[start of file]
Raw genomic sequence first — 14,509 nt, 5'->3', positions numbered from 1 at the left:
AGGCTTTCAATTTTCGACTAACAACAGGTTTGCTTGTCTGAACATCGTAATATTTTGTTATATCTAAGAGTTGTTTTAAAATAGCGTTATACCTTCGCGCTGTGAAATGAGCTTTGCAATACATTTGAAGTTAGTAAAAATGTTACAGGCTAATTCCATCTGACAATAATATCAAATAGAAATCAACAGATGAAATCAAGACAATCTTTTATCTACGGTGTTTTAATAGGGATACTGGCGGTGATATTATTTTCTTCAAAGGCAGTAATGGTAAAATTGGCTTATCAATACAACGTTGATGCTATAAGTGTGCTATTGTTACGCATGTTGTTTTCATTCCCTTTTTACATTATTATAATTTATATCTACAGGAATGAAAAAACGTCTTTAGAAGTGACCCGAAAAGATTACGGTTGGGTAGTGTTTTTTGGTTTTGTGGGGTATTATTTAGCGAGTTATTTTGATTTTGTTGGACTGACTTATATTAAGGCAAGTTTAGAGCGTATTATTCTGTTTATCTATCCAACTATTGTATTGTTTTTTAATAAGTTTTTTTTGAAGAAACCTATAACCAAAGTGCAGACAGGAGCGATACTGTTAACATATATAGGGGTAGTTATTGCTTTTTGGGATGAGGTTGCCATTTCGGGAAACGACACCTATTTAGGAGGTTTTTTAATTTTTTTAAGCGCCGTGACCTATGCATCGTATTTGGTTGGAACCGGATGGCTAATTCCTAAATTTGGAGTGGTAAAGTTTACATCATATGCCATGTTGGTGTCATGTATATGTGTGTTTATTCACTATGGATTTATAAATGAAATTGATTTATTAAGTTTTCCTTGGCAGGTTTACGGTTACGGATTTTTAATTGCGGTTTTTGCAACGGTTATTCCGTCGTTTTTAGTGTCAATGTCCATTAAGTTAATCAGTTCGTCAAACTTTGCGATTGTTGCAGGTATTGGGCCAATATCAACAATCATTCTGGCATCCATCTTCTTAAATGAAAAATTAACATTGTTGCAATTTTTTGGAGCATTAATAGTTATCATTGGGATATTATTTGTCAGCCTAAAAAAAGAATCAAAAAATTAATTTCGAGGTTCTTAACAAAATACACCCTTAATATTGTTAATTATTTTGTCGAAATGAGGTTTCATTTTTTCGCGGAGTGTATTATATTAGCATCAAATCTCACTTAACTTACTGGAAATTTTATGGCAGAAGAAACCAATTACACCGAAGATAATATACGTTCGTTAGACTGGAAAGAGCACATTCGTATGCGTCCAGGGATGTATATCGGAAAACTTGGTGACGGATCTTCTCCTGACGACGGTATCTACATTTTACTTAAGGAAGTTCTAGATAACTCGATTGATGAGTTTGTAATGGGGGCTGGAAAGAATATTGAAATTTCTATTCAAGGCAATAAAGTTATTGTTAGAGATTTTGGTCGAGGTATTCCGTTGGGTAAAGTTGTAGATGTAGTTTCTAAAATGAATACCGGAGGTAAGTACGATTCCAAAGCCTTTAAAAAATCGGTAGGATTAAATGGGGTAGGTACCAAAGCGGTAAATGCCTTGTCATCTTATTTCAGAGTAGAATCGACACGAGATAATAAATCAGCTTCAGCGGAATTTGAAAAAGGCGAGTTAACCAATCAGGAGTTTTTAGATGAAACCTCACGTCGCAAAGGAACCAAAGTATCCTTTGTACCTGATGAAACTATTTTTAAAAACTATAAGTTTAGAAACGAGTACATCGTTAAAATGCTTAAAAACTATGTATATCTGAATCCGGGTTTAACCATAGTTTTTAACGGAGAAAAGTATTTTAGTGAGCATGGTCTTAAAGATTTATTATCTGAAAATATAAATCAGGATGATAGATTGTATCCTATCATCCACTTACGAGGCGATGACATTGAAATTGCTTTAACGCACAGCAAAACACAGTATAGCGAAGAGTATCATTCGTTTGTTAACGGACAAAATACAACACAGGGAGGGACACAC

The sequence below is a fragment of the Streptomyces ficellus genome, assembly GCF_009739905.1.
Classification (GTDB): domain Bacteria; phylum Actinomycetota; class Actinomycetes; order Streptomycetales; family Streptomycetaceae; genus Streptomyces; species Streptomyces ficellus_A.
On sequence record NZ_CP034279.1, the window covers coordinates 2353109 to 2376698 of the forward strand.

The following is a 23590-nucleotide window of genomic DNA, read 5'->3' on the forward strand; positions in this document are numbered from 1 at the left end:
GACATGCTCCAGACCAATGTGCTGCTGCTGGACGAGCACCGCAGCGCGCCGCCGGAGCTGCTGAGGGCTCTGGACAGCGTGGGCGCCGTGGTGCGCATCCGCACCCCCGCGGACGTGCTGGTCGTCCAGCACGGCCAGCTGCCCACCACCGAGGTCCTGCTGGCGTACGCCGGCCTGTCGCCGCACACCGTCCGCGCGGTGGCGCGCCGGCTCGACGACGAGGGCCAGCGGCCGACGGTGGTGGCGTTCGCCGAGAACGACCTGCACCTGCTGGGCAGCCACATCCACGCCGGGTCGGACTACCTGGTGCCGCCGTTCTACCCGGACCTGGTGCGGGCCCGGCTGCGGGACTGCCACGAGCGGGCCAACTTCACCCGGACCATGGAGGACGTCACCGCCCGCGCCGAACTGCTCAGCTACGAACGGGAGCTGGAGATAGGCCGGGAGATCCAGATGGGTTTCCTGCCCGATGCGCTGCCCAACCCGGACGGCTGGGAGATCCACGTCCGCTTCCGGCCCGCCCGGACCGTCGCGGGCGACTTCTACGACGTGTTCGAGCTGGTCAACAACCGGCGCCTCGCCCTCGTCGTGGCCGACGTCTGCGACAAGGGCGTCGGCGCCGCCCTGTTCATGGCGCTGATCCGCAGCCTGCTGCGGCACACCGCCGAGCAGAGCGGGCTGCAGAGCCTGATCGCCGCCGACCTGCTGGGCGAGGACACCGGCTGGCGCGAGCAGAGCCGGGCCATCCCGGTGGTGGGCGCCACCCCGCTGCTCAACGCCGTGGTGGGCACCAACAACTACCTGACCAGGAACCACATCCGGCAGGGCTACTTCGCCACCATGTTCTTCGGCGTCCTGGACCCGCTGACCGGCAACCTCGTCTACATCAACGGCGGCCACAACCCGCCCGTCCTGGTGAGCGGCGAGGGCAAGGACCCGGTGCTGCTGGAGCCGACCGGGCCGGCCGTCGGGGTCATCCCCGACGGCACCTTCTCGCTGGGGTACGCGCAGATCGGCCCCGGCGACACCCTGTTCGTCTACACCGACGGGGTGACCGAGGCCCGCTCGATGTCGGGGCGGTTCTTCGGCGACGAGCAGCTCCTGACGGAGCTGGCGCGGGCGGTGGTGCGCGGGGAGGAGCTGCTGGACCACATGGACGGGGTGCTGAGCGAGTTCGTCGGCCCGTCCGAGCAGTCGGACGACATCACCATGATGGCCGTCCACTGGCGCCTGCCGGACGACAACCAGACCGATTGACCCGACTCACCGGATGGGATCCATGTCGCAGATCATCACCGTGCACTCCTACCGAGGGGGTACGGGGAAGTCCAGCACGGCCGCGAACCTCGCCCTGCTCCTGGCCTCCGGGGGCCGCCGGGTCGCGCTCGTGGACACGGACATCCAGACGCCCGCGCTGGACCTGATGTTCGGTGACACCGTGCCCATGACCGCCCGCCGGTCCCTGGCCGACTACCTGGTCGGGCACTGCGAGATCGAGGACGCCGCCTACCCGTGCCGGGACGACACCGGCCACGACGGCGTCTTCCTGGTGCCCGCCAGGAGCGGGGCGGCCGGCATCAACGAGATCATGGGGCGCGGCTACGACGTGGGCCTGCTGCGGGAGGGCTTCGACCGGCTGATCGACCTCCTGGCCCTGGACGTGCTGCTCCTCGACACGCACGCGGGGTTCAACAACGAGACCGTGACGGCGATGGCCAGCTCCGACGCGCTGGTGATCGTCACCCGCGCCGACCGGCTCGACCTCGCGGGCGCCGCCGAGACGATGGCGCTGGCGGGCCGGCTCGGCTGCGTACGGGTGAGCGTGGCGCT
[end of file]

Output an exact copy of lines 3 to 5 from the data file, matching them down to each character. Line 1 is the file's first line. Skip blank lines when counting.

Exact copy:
The sequence below is a fragment of the Streptomyces ficellus genome, assembly GCF_009739905.1.
Classification (GTDB): domain Bacteria; phylum Actinomycetota; class Actinomycetes; order Streptomycetales; family Streptomycetaceae; genus Streptomyces; species Streptomyces ficellus_A.
On sequence record NZ_CP034279.1, the window covers coordinates 2353109 to 2376698 of the forward strand.